Johns is in her second season on the National Hot Rod Association tour, and by the middle of last month she had taken three victories, earned over $100,000 in prize money and ranked fourth among the 35 or so "top-fuel" dragsters. Last season, driving the best car her father's money could buy—Johns's racing budget (a corporate sponsor also contributes) is around $600,000 per annum—the 5'3" blond came in sixth. Many of her fellow racers are not happy about Johns's lack of dues paying. "Lori is more hype than anything else," says one of her severest critics, drag-racing legend Shirley Muldowney, 50. "She's a 2 who thinks she's a 10." Muldowney adds that she wishes Lori "would get some highlighter and fix her roots."
Johns, whose father, Terry, 47, made his money buying and selling used cars and trucks and now manages her career, is immune to the hostility from the veterans. She makes it clear that the skinned-knuckle crowd at the tracks is strictly competition and that she prefers the country-club set back home. "[Drag racing] isn't a popularity contest," snaps Lori, who for a short while attended Texas A & M. As for anyone who asks the inevitable "What's a young woman like you doing in this sort of sport?" Lori Johns has a terse, irrefutable answer: "Winning."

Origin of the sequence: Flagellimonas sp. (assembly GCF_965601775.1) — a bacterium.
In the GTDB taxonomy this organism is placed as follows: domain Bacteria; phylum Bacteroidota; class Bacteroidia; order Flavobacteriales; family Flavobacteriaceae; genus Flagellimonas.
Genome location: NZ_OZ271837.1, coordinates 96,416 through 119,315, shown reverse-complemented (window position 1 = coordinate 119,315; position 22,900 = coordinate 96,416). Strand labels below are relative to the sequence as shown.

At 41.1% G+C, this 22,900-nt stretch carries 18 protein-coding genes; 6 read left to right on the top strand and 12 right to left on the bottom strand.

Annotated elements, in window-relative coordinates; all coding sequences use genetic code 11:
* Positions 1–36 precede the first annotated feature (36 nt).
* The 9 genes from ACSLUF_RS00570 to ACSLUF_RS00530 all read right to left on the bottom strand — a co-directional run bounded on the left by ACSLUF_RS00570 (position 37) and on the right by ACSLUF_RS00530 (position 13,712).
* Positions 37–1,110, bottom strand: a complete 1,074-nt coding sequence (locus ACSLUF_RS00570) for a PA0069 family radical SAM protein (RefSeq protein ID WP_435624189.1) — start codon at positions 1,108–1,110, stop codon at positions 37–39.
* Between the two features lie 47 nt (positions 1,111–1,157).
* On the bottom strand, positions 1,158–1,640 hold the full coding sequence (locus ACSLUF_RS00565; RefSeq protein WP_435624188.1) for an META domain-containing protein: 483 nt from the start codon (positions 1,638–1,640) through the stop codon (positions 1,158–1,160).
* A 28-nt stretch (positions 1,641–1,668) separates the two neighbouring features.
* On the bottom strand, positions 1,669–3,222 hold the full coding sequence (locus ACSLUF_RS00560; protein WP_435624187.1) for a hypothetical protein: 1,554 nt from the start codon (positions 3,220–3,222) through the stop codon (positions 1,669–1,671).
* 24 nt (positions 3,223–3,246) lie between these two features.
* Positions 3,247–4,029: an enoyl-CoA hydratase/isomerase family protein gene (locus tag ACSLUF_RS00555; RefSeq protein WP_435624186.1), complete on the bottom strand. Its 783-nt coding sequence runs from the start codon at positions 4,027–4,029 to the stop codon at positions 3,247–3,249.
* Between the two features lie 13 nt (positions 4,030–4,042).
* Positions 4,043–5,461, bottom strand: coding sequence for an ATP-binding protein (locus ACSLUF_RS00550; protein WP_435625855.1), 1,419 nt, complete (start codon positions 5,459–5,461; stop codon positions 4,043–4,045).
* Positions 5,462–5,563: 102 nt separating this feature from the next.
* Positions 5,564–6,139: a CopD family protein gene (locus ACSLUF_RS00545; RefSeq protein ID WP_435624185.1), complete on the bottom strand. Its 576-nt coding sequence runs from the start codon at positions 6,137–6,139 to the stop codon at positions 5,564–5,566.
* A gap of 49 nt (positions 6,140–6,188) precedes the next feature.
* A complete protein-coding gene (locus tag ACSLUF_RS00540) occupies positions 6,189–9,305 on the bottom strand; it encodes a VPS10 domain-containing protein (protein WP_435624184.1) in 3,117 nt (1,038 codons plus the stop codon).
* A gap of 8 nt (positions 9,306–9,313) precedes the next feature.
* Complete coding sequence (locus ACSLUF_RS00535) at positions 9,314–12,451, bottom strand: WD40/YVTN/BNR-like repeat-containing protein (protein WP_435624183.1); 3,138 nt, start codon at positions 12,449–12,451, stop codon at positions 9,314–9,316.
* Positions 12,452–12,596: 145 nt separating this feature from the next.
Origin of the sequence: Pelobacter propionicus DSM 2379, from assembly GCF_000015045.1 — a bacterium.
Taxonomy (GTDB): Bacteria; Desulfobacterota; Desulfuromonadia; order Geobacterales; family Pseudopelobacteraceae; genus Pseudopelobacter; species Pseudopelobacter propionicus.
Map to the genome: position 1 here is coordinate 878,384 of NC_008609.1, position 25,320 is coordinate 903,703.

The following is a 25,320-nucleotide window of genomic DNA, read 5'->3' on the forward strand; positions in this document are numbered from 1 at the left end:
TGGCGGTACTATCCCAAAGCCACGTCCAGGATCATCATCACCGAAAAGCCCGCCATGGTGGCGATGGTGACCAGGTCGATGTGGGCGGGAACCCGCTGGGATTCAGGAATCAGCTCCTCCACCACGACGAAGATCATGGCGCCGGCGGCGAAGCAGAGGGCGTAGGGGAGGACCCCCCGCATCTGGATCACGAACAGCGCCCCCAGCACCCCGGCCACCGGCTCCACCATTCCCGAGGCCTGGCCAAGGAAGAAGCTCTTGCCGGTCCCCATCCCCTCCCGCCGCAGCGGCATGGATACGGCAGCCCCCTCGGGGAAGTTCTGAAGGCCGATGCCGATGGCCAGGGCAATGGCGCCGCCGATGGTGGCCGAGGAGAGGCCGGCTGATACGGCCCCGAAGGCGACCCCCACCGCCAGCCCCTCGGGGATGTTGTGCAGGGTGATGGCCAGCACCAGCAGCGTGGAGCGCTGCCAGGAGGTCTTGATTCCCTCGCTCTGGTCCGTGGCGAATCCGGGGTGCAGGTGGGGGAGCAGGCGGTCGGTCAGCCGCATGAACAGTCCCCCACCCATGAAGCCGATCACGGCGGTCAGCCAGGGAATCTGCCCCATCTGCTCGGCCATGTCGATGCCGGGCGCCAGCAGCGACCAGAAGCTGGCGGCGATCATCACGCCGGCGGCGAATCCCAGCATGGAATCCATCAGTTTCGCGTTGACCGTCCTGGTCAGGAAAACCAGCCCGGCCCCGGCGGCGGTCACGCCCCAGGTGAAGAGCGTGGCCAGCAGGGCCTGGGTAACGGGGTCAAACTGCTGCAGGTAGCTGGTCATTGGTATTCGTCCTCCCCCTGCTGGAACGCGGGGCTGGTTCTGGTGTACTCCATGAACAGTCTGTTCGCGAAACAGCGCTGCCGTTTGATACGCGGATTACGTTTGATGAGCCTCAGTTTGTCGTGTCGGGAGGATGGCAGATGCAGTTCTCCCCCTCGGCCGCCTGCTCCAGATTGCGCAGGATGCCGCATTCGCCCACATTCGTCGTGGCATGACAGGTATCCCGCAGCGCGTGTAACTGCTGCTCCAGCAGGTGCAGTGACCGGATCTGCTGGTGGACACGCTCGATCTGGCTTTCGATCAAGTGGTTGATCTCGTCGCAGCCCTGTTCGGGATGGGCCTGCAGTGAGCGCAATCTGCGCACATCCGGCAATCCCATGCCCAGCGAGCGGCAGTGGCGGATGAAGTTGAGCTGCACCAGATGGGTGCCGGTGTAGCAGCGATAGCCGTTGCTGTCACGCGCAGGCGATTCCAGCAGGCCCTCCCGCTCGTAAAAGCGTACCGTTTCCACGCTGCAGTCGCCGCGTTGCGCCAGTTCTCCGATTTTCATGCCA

The green lights flash on. The thunder of mighty 4,500-horsepower engines obliterates the roar of the crowd. For about five supercharged seconds, the earth shakes as two high-tech cannonballs accelerate side by side down a 440-yard track at speeds approaching 300 mph. In the intense world of high-stakes drag racing, victory and defeat are measured in just hundredths of a second. And, often, in a sport dominated by good ole boys with grease 'neath their nails, the winner's check is leaving in the manicured hands of Lori Johns, 24-year-old debutante and rich kid from Corpus Christi, Texas.